“We are against an economic system in which the owners of capital ... concentrate in their hands economic power and exclude workers from decisions about economic activities and their consequences.”

Instead they call for “economic self government, through medium and large scale public enterprises” which would be “economic subjects”, “more and more government by the workers”. There would have to be a “full development of the market, i.e. the full rehabilitation of goods/money relations”, but also the “democratic creation of economic plans”. “We consider that economic self government restricted to the individual enterprises is insufficient,” they say.

Where the theses seem most vague is over the question of the state. They imply that the existing state can be reformed so as to play “the principal role in safeguarding the political system and the new commodity-money economic system ... restraining and removing rising social inequalities and tensions”.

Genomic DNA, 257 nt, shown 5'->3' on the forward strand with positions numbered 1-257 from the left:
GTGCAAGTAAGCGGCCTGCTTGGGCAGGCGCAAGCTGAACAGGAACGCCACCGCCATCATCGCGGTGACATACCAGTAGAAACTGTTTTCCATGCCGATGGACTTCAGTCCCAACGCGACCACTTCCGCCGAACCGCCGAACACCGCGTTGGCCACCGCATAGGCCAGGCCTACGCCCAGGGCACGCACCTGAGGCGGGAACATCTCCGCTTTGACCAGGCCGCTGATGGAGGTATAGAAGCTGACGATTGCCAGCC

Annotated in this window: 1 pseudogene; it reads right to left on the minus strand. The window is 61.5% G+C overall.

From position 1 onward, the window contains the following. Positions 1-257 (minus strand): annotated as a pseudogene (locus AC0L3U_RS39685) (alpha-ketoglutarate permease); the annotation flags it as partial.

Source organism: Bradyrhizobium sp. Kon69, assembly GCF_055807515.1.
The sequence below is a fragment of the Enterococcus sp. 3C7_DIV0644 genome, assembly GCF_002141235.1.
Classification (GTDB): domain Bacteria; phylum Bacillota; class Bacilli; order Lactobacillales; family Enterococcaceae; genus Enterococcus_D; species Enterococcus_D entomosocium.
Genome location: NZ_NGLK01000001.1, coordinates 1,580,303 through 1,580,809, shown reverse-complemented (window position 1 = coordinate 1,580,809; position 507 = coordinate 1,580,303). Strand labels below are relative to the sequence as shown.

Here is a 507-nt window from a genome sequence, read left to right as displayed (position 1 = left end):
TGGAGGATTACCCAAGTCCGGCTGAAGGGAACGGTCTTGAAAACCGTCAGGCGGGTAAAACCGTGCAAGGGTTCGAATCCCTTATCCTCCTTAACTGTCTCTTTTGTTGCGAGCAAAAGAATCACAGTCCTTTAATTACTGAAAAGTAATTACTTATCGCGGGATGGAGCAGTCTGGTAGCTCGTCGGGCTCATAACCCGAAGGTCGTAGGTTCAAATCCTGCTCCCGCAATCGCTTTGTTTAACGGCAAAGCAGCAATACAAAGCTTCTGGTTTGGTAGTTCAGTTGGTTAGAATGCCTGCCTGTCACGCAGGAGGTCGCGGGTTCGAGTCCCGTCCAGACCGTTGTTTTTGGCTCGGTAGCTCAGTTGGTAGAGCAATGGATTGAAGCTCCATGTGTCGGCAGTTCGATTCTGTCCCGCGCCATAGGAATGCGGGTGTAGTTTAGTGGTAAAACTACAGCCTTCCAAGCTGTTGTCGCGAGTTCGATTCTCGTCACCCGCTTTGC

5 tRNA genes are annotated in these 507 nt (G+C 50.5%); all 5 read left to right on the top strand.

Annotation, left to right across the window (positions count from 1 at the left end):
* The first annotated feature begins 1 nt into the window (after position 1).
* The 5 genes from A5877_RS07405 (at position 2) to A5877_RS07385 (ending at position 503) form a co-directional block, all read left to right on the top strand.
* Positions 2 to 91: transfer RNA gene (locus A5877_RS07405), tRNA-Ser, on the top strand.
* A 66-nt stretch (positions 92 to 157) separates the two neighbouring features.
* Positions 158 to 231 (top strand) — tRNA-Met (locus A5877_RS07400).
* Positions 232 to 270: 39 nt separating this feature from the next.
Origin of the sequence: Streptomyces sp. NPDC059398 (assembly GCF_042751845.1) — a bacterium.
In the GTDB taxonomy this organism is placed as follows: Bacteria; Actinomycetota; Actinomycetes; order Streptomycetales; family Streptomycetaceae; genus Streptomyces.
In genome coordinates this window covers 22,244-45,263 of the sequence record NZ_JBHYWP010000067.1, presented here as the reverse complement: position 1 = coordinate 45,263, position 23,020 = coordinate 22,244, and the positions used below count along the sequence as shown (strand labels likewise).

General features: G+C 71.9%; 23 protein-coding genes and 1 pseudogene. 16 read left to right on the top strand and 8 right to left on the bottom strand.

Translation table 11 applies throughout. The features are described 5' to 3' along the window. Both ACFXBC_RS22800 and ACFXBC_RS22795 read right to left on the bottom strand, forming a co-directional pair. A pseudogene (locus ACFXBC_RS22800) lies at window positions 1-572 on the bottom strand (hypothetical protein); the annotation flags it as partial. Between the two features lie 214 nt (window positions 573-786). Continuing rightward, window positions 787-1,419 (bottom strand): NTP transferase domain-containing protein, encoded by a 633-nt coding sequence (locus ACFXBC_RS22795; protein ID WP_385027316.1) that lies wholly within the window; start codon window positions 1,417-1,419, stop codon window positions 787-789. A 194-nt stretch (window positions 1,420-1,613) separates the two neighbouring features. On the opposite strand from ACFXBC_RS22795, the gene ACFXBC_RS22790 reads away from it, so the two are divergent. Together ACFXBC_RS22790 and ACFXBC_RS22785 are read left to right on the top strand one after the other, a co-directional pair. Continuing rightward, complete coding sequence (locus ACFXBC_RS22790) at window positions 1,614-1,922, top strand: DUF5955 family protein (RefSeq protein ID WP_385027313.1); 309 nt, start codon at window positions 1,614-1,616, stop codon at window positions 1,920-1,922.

But this leaves unresolved the question of what is to be done about the old hierarchies of control in the police, the armed forces and the state bureaucracy. At least two of the five signatories to the call to found the Left Alternative, Petr Kuvart and Vladimir Riha, regard Stalinism as a variant of capitalism. Riha calls it “centralised capitalism” and Kuvart says it is “an aberrant variant of capitalism” which he expects to revert to the “normal type”.

They have not yet drawn the conclusion that the state is a capitalist, class state, based on bureaucratic hierarchies, impenetrable to control from below. There is as yet no clear understanding that it must be destroyed before any real workers’ democracy can be established.

Last updated on 1 June 2010